21. 21. © 2007 Peter Pan PotentialAll rights reserved.An adult may seekChiropractic careimmediately after anautomobile accident,not realizing that theirchild should be evaluatedfor the same reason.Child Injury
  22. 22. © 2007 Peter Pan PotentialAll rights reserved.Why is this?Generally, if a child doesn’t complain of pain,it never occurs to a pediatrician or parent thatany injury was sustained during the collision.Child Injury
  23. 23. © 2007 Peter Pan PotentialAll rights reserved.Due to their inability tocommunicate their painor discomfort, you maynot be aware that yourchild suffered an injury.Look for Signs
  24. 24. © 2007 Peter Pan PotentialAll rights reserved.As a parent, you mayobserve some of thefollowing symptoms:• Irritability• Lethargy• Restlessness• Night terrorsLook for Signs
  25. 25. © 2007 Peter Pan PotentialAll rights reserved.Other symptoms mayalso include:• Poor mental focus• Poor appetite• Change in bowelmovements• Very clingyLook for Signs
  26. 26. © 2007 Peter Pan PotentialAll rights reserved.It’s important to realize that even a child in asafety seat can be injured.They’re not being thrown around the car orinto the back of the seat in front of them,but they are still suffering from the impact.Acceleration/Deceleration Injuries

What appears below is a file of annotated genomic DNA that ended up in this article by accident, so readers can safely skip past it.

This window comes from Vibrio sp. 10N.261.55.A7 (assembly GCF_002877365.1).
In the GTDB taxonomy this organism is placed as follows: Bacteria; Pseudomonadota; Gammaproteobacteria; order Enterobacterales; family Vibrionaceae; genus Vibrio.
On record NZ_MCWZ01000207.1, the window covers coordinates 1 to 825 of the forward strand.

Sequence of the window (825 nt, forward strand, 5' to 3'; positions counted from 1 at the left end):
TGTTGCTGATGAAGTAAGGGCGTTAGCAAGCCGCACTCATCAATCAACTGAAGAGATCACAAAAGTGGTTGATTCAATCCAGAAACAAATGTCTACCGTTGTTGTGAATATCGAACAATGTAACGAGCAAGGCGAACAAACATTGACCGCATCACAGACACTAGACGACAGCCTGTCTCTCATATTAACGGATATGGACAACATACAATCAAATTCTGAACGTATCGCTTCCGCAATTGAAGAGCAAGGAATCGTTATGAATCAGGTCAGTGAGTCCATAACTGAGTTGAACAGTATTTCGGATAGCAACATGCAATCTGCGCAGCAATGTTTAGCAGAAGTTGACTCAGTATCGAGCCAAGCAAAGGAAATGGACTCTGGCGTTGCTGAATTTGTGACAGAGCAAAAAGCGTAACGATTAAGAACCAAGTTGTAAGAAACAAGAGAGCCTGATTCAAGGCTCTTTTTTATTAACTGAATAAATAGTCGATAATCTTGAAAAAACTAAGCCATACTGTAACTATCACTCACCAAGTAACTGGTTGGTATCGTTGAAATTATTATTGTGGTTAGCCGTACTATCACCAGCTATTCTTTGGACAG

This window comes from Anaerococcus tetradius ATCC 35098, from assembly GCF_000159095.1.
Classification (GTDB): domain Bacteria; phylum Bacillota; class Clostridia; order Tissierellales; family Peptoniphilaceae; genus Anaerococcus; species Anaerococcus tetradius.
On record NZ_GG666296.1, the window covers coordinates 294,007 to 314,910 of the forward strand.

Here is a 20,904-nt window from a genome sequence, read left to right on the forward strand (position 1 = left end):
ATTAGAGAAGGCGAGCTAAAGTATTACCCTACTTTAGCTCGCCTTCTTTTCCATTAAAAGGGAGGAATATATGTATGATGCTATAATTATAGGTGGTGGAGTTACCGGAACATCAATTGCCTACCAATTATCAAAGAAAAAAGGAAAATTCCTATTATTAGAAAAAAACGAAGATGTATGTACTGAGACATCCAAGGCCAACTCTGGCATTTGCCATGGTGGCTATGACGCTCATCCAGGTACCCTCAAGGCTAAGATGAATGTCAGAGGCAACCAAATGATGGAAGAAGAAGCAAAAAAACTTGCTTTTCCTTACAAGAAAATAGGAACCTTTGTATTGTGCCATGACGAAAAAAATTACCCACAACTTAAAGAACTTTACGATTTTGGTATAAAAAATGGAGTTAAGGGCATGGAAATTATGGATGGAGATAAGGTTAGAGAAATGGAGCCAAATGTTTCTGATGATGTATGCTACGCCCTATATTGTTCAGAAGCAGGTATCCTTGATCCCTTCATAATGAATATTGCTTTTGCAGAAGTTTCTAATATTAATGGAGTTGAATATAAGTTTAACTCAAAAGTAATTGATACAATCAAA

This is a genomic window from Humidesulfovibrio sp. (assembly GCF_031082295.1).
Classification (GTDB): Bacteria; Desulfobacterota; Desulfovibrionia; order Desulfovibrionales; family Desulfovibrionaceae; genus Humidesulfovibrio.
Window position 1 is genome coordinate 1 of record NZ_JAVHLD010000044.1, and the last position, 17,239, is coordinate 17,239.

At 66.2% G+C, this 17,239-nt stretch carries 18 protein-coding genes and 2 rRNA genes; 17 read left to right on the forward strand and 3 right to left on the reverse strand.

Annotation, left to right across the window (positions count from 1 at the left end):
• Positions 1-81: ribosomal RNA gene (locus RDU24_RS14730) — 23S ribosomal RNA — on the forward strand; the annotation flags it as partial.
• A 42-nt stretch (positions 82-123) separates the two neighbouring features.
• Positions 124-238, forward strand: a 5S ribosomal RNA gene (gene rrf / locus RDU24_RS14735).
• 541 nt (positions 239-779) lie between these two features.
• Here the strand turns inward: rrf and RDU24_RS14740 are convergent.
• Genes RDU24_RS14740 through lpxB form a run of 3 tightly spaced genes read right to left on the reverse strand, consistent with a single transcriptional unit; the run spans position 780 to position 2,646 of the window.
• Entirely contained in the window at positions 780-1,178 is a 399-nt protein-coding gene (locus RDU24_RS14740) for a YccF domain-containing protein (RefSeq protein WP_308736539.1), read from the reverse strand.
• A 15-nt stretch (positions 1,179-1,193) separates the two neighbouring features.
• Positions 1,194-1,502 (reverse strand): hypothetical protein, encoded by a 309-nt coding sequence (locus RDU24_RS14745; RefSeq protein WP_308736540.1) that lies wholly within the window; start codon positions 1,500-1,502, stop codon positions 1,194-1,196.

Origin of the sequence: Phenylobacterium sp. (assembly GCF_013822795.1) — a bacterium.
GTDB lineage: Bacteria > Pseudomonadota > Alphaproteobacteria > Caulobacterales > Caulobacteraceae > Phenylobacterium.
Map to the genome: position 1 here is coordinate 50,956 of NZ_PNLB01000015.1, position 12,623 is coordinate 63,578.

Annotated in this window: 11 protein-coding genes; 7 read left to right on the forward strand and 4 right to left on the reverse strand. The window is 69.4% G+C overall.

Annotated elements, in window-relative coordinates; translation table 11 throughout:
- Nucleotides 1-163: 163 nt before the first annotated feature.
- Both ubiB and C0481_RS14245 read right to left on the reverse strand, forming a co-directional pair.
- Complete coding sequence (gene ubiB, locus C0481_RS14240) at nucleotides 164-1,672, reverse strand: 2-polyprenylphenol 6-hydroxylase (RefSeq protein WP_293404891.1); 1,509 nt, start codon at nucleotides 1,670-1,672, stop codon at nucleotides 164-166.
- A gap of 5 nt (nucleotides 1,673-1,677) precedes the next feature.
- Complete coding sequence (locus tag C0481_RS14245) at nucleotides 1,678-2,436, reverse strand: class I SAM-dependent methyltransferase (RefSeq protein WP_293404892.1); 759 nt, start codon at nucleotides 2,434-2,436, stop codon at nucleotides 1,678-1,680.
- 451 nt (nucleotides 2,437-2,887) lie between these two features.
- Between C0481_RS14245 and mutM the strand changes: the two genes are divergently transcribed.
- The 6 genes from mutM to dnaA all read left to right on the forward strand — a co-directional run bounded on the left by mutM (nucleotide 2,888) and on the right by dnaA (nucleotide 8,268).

27. 27. © 2007 Peter Pan PotentialAll rights reserved.A child’s body is beingheld to the car by therestraint but their headand arms are thrownforward, which cancause mild to severedamage to their spineand nervous system.Acceleration/Deceleration Injuries
  28. 28. © 2007 Peter Pan PotentialAll rights reserved.Even the best-positionedand properly installed carseat can only afford yourchild a certain amount ofprotection from injury.Acceleration/Deceleration Injuries
  29. 29. © 2007 Peter Pan PotentialAll rights reserved.The SUV and Your ChildThe Sports Utility Vehicle is growing in popularity,and partially due to their large size, they’rebecoming the newest, latest and greatestfamily car.
  30. 30. © 2007 Peter Pan PotentialAll rights reserved.The SUV and Your ChildIt may be that parentsbelieve because SUVs arebigger, that they’re safer.Pediatrics magazinerecently published a studythat would prove thistheory wrong.Source: Pediatrics, Vol. 117, No. 1, January 2006, pp. 9-14